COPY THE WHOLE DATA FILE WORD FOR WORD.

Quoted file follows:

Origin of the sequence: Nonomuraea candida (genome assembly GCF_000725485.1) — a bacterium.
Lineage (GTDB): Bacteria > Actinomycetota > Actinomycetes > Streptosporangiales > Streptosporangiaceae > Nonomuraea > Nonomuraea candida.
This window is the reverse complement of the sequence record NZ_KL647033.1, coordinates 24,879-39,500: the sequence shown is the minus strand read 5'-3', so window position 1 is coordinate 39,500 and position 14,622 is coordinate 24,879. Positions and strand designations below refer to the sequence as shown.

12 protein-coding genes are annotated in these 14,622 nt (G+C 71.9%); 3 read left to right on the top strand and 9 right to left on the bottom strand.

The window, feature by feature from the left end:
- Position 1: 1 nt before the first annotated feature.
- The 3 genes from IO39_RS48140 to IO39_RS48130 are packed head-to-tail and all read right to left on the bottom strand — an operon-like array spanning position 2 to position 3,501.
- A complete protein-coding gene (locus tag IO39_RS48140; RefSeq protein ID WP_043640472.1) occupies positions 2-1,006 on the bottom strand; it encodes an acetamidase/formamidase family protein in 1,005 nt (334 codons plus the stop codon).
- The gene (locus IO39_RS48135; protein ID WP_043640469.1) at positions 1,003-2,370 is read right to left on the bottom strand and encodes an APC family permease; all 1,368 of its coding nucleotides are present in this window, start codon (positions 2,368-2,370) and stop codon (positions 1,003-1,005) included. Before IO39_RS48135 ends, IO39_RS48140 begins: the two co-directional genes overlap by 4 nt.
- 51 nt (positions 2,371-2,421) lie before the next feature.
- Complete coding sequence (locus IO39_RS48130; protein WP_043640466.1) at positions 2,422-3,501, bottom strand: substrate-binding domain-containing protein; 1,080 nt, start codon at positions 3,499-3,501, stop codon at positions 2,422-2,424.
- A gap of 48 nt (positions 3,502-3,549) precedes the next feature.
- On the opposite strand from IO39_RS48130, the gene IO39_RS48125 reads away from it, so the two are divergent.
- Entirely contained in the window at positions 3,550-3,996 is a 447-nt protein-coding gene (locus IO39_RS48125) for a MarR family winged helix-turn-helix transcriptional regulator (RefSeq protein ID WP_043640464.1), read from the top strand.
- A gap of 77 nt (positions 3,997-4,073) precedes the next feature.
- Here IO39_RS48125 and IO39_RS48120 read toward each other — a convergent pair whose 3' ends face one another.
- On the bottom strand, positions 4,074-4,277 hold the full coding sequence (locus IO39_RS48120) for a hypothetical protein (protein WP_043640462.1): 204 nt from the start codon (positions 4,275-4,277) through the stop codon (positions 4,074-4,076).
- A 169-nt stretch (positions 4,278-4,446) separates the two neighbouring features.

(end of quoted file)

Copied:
Origin of the sequence: Nonomuraea candida (genome assembly GCF_000725485.1) — a bacterium.
Lineage (GTDB): Bacteria > Actinomycetota > Actinomycetes > Streptosporangiales > Streptosporangiaceae > Nonomuraea > Nonomuraea candida.
This window is the reverse complement of the sequence record NZ_KL647033.1, coordinates 24,879-39,500: the sequence shown is the minus strand read 5'-3', so window position 1 is coordinate 39,500 and position 14,622 is coordinate 24,879. Positions and strand designations below refer to the sequence as shown.

12 protein-coding genes are annotated in these 14,622 nt (G+C 71.9%); 3 read left to right on the top strand and 9 right to left on the bottom strand.

The window, feature by feature from the left end:
- Position 1: 1 nt before the first annotated feature.
- The 3 genes from IO39_RS48140 to IO39_RS48130 are packed head-to-tail and all read right to left on the bottom strand — an operon-like array spanning position 2 to position 3,501.
- A complete protein-coding gene (locus tag IO39_RS48140; RefSeq protein ID WP_043640472.1) occupies positions 2-1,006 on the bottom strand; it encodes an acetamidase/formamidase family protein in 1,005 nt (334 codons plus the stop codon).
- The gene (locus IO39_RS48135; protein ID WP_043640469.1) at positions 1,003-2,370 is read right to left on the bottom strand and encodes an APC family permease; all 1,368 of its coding nucleotides are present in this window, start codon (positions 2,368-2,370) and stop codon (positions 1,003-1,005) included. Before IO39_RS48135 ends, IO39_RS48140 begins: the two co-directional genes overlap by 4 nt.
- 51 nt (positions 2,371-2,421) lie before the next feature.
- Complete coding sequence (locus IO39_RS48130; protein WP_043640466.1) at positions 2,422-3,501, bottom strand: substrate-binding domain-containing protein; 1,080 nt, start codon at positions 3,499-3,501, stop codon at positions 2,422-2,424.
- A gap of 48 nt (positions 3,502-3,549) precedes the next feature.
- On the opposite strand from IO39_RS48130, the gene IO39_RS48125 reads away from it, so the two are divergent.
- Entirely contained in the window at positions 3,550-3,996 is a 447-nt protein-coding gene (locus IO39_RS48125) for a MarR family winged helix-turn-helix transcriptional regulator (RefSeq protein ID WP_043640464.1), read from the top strand.
- A gap of 77 nt (positions 3,997-4,073) precedes the next feature.
- Here IO39_RS48125 and IO39_RS48120 read toward each other — a convergent pair whose 3' ends face one another.
- On the bottom strand, positions 4,074-4,277 hold the full coding sequence (locus IO39_RS48120) for a hypothetical protein (protein WP_043640462.1): 204 nt from the start codon (positions 4,275-4,277) through the stop codon (positions 4,074-4,076).
- A 169-nt stretch (positions 4,278-4,446) separates the two neighbouring features.